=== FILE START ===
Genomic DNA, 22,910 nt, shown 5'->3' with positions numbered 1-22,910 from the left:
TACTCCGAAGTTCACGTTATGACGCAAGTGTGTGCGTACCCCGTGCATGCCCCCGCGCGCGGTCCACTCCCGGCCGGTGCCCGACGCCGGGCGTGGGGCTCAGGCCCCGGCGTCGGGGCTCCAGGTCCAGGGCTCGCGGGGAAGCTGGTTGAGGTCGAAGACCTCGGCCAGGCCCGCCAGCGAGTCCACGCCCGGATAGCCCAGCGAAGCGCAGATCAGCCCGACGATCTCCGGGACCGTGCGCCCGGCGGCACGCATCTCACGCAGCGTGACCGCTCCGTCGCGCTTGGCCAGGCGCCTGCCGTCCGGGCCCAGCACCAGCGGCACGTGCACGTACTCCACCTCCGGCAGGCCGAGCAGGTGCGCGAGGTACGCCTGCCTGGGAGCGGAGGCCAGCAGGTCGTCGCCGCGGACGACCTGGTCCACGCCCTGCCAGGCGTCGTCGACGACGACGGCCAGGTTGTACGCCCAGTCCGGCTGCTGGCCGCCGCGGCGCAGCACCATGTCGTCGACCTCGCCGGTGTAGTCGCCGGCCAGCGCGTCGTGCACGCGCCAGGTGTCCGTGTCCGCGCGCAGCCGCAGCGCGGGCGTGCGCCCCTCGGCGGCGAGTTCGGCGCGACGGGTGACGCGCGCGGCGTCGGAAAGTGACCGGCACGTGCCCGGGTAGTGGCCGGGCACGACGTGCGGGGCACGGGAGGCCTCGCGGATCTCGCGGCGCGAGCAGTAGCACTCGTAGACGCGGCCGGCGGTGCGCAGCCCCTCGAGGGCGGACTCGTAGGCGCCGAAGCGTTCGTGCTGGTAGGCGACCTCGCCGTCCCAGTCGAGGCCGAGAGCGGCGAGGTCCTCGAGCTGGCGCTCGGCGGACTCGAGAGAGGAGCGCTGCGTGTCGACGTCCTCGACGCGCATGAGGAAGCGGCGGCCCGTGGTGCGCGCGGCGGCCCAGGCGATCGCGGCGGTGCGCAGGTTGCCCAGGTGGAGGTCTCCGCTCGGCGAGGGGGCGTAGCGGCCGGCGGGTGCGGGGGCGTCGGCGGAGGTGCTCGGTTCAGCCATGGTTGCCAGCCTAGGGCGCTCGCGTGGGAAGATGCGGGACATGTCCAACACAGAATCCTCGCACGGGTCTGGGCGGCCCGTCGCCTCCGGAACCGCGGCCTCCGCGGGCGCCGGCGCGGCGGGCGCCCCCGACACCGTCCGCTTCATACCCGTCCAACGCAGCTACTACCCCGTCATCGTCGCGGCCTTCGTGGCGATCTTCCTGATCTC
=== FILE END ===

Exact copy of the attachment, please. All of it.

Genomic DNA, 22,910 nt, shown 5'->3' with positions numbered 1-22,910 from the left:
TACTCCGAAGTTCACGTTATGACGCAAGTGTGTGCGTACCCCGTGCATGCCCCCGCGCGCGGTCCACTCCCGGCCGGTGCCCGACGCCGGGCGTGGGGCTCAGGCCCCGGCGTCGGGGCTCCAGGTCCAGGGCTCGCGGGGAAGCTGGTTGAGGTCGAAGACCTCGGCCAGGCCCGCCAGCGAGTCCACGCCCGGATAGCCCAGCGAAGCGCAGATCAGCCCGACGATCTCCGGGACCGTGCGCCCGGCGGCACGCATCTCACGCAGCGTGACCGCTCCGTCGCGCTTGGCCAGGCGCCTGCCGTCCGGGCCCAGCACCAGCGGCACGTGCACGTACTCCACCTCCGGCAGGCCGAGCAGGTGCGCGAGGTACGCCTGCCTGGGAGCGGAGGCCAGCAGGTCGTCGCCGCGGACGACCTGGTCCACGCCCTGCCAGGCGTCGTCGACGACGACGGCCAGGTTGTACGCCCAGTCCGGCTGCTGGCCGCCGCGGCGCAGCACCATGTCGTCGACCTCGCCGGTGTAGTCGCCGGCCAGCGCGTCGTGCACGCGCCAGGTGTCCGTGTCCGCGCGCAGCCGCAGCGCGGGCGTGCGCCCCTCGGCGGCGAGTTCGGCGCGACGGGTGACGCGCGCGGCGTCGGAAAGTGACCGGCACGTGCCCGGGTAGTGGCCGGGCACGACGTGCGGGGCACGGGAGGCCTCGCGGATCTCGCGGCGCGAGCAGTAGCACTCGTAGACGCGGCCGGCGGTGCGCAGCCCCTCGAGGGCGGACTCGTAGGCGCCGAAGCGTTCGTGCTGGTAGGCGACCTCGCCGTCCCAGTCGAGGCCGAGAGCGGCGAGGTCCTCGAGCTGGCGCTCGGCGGACTCGAGAGAGGAGCGCTGCGTGTCGACGTCCTCGACGCGCATGAGGAAGCGGCGGCCCGTGGTGCGCGCGGCGGCCCAGGCGATCGCGGCGGTGCGCAGGTTGCCCAGGTGGAGGTCTCCGCTCGGCGAGGGGGCGTAGCGGCCGGCGGGTGCGGGGGCGTCGGCGGAGGTGCTCGGTTCAGCCATGGTTGCCAGCCTAGGGCGCTCGCGTGGGAAGATGCGGGACATGTCCAACACAGAATCCTCGCACGGGTCTGGGCGGCCCGTCGCCTCCGGAACCGCGGCCTCCGCGGGCGCCGGCGCGGCGGGCGCCCCCGACACCGTCCGCTTCATACCCGTCCAACGCAGCTACTACCCCGTCATCGTCGCGGCCTTCGTGGCGATCTTCCTGATCTC